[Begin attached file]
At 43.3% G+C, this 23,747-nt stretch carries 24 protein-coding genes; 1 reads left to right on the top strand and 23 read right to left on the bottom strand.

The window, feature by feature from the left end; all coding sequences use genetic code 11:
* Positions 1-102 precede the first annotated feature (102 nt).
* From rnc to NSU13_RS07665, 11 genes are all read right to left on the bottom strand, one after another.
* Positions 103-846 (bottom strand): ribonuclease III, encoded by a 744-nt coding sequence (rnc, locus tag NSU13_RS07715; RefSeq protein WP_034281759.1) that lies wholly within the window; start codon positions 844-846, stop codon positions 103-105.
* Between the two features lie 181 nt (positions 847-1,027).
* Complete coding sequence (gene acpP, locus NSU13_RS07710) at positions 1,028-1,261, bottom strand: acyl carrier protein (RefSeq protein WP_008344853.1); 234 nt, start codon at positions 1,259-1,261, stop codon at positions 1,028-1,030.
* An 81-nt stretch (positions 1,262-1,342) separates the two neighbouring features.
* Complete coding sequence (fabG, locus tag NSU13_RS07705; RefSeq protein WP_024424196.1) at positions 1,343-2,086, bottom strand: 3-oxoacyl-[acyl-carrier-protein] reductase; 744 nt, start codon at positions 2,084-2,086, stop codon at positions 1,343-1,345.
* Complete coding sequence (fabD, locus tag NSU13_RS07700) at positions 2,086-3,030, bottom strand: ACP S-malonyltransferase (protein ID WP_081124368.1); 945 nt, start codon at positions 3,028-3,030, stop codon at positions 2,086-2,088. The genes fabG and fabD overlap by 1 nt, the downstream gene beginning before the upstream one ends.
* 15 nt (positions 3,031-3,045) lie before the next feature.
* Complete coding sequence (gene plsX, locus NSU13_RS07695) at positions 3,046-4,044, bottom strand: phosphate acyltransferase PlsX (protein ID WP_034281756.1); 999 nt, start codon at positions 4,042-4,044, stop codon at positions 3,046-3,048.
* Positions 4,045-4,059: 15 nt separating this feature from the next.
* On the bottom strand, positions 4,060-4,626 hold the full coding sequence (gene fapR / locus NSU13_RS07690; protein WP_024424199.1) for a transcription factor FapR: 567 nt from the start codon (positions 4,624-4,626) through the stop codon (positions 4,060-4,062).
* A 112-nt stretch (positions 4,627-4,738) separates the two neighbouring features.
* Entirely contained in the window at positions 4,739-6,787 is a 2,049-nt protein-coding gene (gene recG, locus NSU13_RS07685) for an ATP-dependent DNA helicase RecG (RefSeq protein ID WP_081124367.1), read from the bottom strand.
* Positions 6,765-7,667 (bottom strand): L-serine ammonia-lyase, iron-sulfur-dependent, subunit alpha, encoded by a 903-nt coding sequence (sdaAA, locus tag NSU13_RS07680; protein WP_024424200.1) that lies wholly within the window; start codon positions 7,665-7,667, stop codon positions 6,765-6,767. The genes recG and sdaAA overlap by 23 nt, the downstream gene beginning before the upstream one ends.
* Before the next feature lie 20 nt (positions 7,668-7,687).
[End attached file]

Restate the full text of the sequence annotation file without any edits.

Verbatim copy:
At 43.3% G+C, this 23,747-nt stretch carries 24 protein-coding genes; 1 reads left to right on the top strand and 23 read right to left on the bottom strand.

The window, feature by feature from the left end; all coding sequences use genetic code 11:
* Positions 1-102 precede the first annotated feature (102 nt).
* From rnc to NSU13_RS07665, 11 genes are all read right to left on the bottom strand, one after another.
* Positions 103-846 (bottom strand): ribonuclease III, encoded by a 744-nt coding sequence (rnc, locus tag NSU13_RS07715; RefSeq protein WP_034281759.1) that lies wholly within the window; start codon positions 844-846, stop codon positions 103-105.
* Between the two features lie 181 nt (positions 847-1,027).
* Complete coding sequence (gene acpP, locus NSU13_RS07710) at positions 1,028-1,261, bottom strand: acyl carrier protein (RefSeq protein WP_008344853.1); 234 nt, start codon at positions 1,259-1,261, stop codon at positions 1,028-1,030.
* An 81-nt stretch (positions 1,262-1,342) separates the two neighbouring features.
* Complete coding sequence (fabG, locus tag NSU13_RS07705; RefSeq protein WP_024424196.1) at positions 1,343-2,086, bottom strand: 3-oxoacyl-[acyl-carrier-protein] reductase; 744 nt, start codon at positions 2,084-2,086, stop codon at positions 1,343-1,345.
* Complete coding sequence (fabD, locus tag NSU13_RS07700) at positions 2,086-3,030, bottom strand: ACP S-malonyltransferase (protein ID WP_081124368.1); 945 nt, start codon at positions 3,028-3,030, stop codon at positions 2,086-2,088. The genes fabG and fabD overlap by 1 nt, the downstream gene beginning before the upstream one ends.
* 15 nt (positions 3,031-3,045) lie before the next feature.
* Complete coding sequence (gene plsX, locus NSU13_RS07695) at positions 3,046-4,044, bottom strand: phosphate acyltransferase PlsX (protein ID WP_034281756.1); 999 nt, start codon at positions 4,042-4,044, stop codon at positions 3,046-3,048.
* Positions 4,045-4,059: 15 nt separating this feature from the next.
* On the bottom strand, positions 4,060-4,626 hold the full coding sequence (gene fapR / locus NSU13_RS07690; protein WP_024424199.1) for a transcription factor FapR: 567 nt from the start codon (positions 4,624-4,626) through the stop codon (positions 4,060-4,062).
* A 112-nt stretch (positions 4,627-4,738) separates the two neighbouring features.
* Entirely contained in the window at positions 4,739-6,787 is a 2,049-nt protein-coding gene (gene recG, locus NSU13_RS07685) for an ATP-dependent DNA helicase RecG (RefSeq protein ID WP_081124367.1), read from the bottom strand.
* Positions 6,765-7,667 (bottom strand): L-serine ammonia-lyase, iron-sulfur-dependent, subunit alpha, encoded by a 903-nt coding sequence (sdaAA, locus tag NSU13_RS07680; protein WP_024424200.1) that lies wholly within the window; start codon positions 7,665-7,667, stop codon positions 6,765-6,767. The genes recG and sdaAA overlap by 23 nt, the downstream gene beginning before the upstream one ends.
* Before the next feature lie 20 nt (positions 7,668-7,687).